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A little interesting about space life.
"Their motion is tied together in a way similar to that of three of Jupiter's large moons. If you were sitting on Nix, you would see Styx go around Pluto twice every time Hydra goes around three times," Dr. Hamilton commented in the June 3, 2015 HST Press Release.
and here is another
"We found that the seabed of Ligea Mare is likely covered by a sludge layer of organic-rich compounds," she noted.
Alas, this is not the case with Phobos and Deimos. Phobos, the larger of the duo of little Martian moons, at 22 kilometers in diameter, is lazily tumbling towards Mars and will approach the Roche limit in about 20 million years. At this tragic point, it will shatter into fragments that will ultimately form a spectacular ring around its planet. Only Deimos will remain--bereft of its companion. Deimos is the smaller moon of the pair, and circles its parent-planet further out. This last remaining little moon will be a lonely object lingering in the Martian sky at this sad point--but it was not always thus. The new 2016 study suggests that Mars once possessed a very complex system of many moons.
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The birthday of Earth's Moon came about 95 million years after the formation of the Solar System itself, according to the new calculations. This means that our planet's nearest neighbor in Space is approximately 60 million years younger than earlier estimates indicated.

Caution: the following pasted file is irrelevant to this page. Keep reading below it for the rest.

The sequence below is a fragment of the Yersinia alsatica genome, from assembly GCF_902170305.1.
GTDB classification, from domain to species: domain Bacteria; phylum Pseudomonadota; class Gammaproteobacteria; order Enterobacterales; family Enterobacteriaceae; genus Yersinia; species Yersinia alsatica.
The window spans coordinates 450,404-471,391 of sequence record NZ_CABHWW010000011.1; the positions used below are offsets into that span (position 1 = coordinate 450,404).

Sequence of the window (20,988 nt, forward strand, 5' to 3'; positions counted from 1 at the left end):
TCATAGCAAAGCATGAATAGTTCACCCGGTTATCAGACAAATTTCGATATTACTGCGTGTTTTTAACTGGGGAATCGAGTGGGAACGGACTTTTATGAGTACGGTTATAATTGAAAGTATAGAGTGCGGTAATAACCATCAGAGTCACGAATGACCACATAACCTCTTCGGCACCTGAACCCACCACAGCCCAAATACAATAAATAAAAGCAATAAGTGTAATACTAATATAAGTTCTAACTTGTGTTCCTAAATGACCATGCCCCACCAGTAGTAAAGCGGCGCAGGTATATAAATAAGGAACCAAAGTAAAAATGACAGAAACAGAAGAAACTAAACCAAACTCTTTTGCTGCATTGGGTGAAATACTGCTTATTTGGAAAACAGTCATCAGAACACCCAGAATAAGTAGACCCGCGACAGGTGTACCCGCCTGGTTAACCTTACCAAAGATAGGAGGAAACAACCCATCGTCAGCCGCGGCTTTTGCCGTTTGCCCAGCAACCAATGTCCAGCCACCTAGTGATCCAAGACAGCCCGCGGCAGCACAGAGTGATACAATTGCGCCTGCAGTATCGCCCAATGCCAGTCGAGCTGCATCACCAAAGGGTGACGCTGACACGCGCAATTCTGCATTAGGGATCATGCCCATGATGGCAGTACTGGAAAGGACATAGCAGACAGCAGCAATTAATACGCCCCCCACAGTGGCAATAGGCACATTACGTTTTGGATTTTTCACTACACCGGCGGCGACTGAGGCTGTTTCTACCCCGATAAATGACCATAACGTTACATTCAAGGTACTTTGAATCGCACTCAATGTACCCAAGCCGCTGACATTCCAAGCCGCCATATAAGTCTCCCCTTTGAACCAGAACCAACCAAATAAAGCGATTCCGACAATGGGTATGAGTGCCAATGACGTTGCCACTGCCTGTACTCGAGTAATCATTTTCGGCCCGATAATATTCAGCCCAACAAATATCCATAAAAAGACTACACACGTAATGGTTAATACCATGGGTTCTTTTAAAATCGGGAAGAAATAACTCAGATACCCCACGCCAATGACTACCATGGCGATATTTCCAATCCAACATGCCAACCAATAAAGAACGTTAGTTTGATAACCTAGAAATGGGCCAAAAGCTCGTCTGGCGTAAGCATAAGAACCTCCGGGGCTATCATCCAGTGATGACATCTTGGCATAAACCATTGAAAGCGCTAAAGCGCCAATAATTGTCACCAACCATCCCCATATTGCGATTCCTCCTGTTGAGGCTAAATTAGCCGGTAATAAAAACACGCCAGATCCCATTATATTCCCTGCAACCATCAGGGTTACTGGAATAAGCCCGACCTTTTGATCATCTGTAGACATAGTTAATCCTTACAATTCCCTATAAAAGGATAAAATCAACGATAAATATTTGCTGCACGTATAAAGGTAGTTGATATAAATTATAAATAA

Following that last giant impact, Earth put on some weight, but this new weight gain was derived from impacts of much smaller bodies, only about the size of asteroids like Vesta. Dr. Jacobson and his team used the later weight gain in order to determine when the unfortunate Theia struck.
Asphaug and co-author Dr. Andreas Reufer of the University of Bern in Switzerland, devised their new giant impact model using sophisticated computer simulations. They discovered that mergers between moons the size of Jupiter's Galilean satellites--which range in size from 1,940 miles wide (Europa) to 3, 271 miles across (Ganymede)--would tear icy stuff off the outer layers of the colliding moons. This icy material would then form spiral arms, which would ultimately merge together due to gravitational attraction to create Saturn's mid-sized icy moons.